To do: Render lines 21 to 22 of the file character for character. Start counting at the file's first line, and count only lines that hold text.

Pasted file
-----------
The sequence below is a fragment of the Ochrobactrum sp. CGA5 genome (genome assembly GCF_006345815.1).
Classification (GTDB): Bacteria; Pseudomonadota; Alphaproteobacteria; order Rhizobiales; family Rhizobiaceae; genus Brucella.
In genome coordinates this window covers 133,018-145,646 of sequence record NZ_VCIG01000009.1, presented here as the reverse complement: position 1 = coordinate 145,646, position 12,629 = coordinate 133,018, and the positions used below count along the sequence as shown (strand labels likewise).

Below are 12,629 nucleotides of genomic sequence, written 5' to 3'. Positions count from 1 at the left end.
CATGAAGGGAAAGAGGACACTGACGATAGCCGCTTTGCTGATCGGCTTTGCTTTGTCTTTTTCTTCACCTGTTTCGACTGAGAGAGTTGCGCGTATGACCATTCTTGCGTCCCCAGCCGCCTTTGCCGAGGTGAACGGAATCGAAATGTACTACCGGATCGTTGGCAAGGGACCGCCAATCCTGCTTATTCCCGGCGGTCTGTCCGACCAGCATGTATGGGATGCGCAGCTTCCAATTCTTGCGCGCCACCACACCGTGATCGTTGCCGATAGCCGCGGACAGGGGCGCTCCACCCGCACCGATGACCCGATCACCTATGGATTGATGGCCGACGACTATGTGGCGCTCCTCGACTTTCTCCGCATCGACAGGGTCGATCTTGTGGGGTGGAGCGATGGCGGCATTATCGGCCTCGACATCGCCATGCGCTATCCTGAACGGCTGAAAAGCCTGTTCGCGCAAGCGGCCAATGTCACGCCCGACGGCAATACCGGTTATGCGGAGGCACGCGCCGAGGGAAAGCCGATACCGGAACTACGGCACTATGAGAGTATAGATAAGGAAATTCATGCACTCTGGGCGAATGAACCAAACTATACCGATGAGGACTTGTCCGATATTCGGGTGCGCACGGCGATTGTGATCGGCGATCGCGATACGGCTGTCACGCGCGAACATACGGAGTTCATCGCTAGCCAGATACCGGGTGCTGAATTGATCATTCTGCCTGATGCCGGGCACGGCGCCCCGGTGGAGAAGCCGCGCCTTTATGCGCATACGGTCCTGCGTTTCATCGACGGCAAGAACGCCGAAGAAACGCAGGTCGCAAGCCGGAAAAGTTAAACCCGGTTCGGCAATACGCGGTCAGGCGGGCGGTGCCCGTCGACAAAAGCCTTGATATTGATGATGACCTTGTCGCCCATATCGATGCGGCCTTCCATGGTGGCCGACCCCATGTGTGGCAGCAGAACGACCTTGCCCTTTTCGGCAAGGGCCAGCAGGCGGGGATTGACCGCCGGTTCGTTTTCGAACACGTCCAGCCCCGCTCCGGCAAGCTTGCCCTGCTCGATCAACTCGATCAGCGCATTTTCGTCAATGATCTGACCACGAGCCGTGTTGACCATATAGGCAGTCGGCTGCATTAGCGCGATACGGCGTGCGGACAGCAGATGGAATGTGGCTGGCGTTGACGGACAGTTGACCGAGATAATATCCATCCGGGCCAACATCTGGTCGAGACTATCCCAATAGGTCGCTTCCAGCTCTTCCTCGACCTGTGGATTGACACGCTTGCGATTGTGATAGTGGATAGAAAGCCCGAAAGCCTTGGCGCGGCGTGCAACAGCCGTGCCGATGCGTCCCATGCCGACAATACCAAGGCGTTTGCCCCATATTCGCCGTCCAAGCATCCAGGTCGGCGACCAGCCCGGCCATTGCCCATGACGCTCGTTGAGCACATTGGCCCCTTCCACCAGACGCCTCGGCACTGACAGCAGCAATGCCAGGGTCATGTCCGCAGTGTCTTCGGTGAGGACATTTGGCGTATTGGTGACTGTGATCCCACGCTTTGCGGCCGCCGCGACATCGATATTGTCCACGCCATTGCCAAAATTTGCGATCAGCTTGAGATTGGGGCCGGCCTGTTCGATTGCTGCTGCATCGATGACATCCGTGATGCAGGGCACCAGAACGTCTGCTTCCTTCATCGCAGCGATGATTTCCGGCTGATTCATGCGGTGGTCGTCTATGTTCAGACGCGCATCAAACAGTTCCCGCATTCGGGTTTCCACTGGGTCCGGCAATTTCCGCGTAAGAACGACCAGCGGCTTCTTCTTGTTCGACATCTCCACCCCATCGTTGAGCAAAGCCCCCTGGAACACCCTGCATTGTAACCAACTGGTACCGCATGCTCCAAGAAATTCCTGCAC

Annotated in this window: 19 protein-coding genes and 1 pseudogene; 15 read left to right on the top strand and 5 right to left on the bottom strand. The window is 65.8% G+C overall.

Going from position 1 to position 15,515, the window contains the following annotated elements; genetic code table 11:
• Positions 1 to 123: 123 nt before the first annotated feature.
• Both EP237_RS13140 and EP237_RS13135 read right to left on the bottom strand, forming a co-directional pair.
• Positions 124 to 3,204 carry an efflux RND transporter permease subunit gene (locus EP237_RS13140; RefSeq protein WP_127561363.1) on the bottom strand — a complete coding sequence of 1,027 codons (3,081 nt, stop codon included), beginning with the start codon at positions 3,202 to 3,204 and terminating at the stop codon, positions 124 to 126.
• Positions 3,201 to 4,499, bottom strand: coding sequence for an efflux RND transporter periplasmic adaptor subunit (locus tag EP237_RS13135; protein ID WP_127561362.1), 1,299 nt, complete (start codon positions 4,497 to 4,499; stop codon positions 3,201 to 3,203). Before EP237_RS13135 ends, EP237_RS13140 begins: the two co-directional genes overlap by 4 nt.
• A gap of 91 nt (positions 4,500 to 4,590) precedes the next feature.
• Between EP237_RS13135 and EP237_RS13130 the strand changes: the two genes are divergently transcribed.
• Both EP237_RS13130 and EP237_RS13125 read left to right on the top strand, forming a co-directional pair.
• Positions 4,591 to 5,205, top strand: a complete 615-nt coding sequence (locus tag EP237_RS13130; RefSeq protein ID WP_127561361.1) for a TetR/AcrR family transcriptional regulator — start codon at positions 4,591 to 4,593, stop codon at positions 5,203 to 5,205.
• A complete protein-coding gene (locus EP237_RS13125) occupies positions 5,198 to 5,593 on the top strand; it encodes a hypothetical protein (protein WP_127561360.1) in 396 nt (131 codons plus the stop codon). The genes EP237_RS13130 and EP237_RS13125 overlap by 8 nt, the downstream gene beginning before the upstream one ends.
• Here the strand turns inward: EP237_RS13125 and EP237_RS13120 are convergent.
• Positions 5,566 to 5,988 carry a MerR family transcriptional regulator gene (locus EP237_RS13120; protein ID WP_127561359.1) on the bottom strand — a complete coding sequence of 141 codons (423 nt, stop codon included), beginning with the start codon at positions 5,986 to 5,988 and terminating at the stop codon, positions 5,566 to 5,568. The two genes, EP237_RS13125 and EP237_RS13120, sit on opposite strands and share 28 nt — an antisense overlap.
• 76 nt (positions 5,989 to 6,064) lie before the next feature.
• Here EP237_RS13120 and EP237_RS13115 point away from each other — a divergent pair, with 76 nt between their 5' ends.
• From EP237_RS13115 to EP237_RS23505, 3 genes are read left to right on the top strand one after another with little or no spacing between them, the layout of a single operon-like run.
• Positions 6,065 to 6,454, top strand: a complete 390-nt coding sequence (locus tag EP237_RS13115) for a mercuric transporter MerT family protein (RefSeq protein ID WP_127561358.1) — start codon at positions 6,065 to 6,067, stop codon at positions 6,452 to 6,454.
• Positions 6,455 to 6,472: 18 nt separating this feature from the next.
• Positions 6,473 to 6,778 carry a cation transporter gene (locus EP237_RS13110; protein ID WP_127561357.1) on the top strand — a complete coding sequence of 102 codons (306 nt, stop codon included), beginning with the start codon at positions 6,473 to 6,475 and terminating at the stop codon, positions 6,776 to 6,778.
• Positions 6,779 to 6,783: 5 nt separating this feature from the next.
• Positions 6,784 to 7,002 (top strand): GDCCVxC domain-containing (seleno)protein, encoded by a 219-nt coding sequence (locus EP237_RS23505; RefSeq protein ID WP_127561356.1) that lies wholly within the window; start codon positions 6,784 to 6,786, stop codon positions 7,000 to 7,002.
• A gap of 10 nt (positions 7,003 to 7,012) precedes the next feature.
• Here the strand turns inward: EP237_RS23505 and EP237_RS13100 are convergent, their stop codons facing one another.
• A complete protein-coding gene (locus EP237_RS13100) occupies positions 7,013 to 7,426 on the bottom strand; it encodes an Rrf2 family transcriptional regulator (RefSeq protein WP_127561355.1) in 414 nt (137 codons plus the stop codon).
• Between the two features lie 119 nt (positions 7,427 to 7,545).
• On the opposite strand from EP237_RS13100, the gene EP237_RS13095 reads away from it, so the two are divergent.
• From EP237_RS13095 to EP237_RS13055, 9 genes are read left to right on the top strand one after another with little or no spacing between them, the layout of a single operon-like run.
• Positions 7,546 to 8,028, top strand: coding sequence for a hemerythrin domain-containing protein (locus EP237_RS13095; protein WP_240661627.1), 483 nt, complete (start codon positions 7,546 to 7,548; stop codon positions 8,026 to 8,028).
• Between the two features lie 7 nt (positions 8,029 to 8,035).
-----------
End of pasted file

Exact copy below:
• From EP237_RS13115 to EP237_RS23505, 3 genes are read left to right on the top strand one after another with little or no spacing between them, the layout of a single operon-like run.
• Positions 6,065 to 6,454, top strand: a complete 390-nt coding sequence (locus tag EP237_RS13115) for a mercuric transporter MerT family protein (RefSeq protein ID WP_127561358.1) — start codon at positions 6,065 to 6,067, stop codon at positions 6,452 to 6,454.